J. Space Weather Space Clim.
Volume 11, 2021
Topical Issue - 10 years of JSWSC
|Number of page(s)||12|
|Published online||14 April 2021|
Agora – Education and public outreach
Timelines as a tool for learning about space weather storms
Smead Aerospace Engineering Sciences Department, University of Colorado Boulder (CU), Boulder, Colorado 80309, USA
2 CU Space Weather Technology Research and Education Center, Boulder, Colorado 80309, USA
3 Creative Technology and Design Engineering Department, University of Colorado Boulder, Boulder, Colorado 80309, USA
4 Institute for Space-Earth Environmental Research, Nagoya University, Nagoya 4648601, Japan
5 Institute for Advanced Researches, Nagoya University, Nagoya 4648601, Japan
6 UK Solar System Data Centre, Space Physics and Operations Division, RAL Space, Science and Technology Facilities Council, Rutherford Appleton Laboratory, Harwell Oxford, Didcot, Oxfordshire, OX11 0QX, UK
* Corresponding author: firstname.lastname@example.org
Accepted: 8 March 2021
Space weather storms typically have solar, interplanetary, geophysical and societal-effect components that overlap in time, making it hard for students and novices to determine cause-and-effect relationships and relative timing. To address this issue, we use timelines to provide context for space weather storms of different intensities. First, we present a timeline and tabular description for the great auroral storms of the last 500 years as an example for space climate. The graphical summary for these 14 events suggests that they occur about every 40–60 years, although the distribution of such events is far from even. One outstanding event in 1770 may qualify as a one-in-500-year auroral event, based on duration. Additionally, we present two examples that describe space weather storms using solar, geospace and effects categories. The first of these is for the prolonged storm sequence of late January 1938 that produced low-latitude auroras and space weather impacts on mature technology (telegraphs) and on high frequency radio communication for aviation, which was a developing technology. To illustrate storm effects in the space-age, we produce a detailed timeline for the strong December 2006 geomagnetic storm that impacted numerous space-based technologies for monitoring space weather and for communication and navigation. During this event there were numerous navigations system disturbances and hardware disruptions. We adopt terminology developed in many previous space weather studies and blend it with historical accounts to create graphical timelines to help organize and disentangle the events presented herein.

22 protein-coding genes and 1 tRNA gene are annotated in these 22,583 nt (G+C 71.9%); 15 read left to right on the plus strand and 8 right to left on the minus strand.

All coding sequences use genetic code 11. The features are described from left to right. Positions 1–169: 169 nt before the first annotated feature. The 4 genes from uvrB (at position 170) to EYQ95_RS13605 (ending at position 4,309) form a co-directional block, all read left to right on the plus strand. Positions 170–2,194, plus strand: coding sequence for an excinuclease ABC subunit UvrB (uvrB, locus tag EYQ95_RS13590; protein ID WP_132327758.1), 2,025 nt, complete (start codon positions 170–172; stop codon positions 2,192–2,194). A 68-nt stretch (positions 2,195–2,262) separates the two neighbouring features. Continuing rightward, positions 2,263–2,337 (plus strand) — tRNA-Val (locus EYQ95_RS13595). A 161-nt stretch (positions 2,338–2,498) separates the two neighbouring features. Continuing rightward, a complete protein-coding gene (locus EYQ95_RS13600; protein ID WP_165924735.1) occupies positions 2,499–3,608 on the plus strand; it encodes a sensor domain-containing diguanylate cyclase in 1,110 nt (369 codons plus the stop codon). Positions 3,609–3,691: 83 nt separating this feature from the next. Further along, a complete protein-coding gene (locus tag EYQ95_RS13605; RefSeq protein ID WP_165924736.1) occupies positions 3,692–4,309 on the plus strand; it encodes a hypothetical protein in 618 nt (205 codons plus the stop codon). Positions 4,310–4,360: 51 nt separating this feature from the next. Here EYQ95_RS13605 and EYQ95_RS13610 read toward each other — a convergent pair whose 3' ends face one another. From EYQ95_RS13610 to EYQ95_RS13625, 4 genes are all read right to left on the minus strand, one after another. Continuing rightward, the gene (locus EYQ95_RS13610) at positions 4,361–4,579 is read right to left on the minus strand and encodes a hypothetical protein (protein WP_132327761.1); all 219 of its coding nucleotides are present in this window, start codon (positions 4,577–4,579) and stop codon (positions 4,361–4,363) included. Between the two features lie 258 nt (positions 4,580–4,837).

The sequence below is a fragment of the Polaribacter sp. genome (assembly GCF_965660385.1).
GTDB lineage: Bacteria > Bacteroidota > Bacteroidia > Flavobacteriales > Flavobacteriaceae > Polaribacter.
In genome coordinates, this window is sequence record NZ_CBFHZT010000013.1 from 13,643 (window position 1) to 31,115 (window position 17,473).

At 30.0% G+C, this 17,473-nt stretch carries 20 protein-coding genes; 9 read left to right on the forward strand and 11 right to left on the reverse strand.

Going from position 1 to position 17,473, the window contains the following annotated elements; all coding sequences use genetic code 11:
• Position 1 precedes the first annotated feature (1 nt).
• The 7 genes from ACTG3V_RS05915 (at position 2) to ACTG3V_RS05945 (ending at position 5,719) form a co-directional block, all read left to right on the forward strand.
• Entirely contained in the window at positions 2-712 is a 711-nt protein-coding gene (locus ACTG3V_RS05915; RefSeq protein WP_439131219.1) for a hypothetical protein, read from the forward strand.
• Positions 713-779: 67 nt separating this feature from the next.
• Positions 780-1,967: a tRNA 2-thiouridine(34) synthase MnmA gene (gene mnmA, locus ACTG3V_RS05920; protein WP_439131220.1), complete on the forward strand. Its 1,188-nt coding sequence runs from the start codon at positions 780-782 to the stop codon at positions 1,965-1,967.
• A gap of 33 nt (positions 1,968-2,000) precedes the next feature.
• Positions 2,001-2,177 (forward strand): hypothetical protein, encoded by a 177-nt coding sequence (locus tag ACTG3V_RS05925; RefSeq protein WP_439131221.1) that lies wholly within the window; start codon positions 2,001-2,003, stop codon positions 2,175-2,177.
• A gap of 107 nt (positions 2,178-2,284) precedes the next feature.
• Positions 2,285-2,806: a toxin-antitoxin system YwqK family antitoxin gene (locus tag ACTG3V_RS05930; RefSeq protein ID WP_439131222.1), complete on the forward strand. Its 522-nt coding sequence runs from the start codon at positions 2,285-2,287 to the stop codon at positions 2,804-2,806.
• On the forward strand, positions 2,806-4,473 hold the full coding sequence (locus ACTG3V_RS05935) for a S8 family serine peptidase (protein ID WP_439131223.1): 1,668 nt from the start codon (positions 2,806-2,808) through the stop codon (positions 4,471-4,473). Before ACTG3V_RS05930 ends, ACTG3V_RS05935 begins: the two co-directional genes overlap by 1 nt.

Key words: space weather / great auroral storms / intense magnetic storms / visualization / storm effects
© D.J. Knipp et al., Published by EDP Sciences 2021
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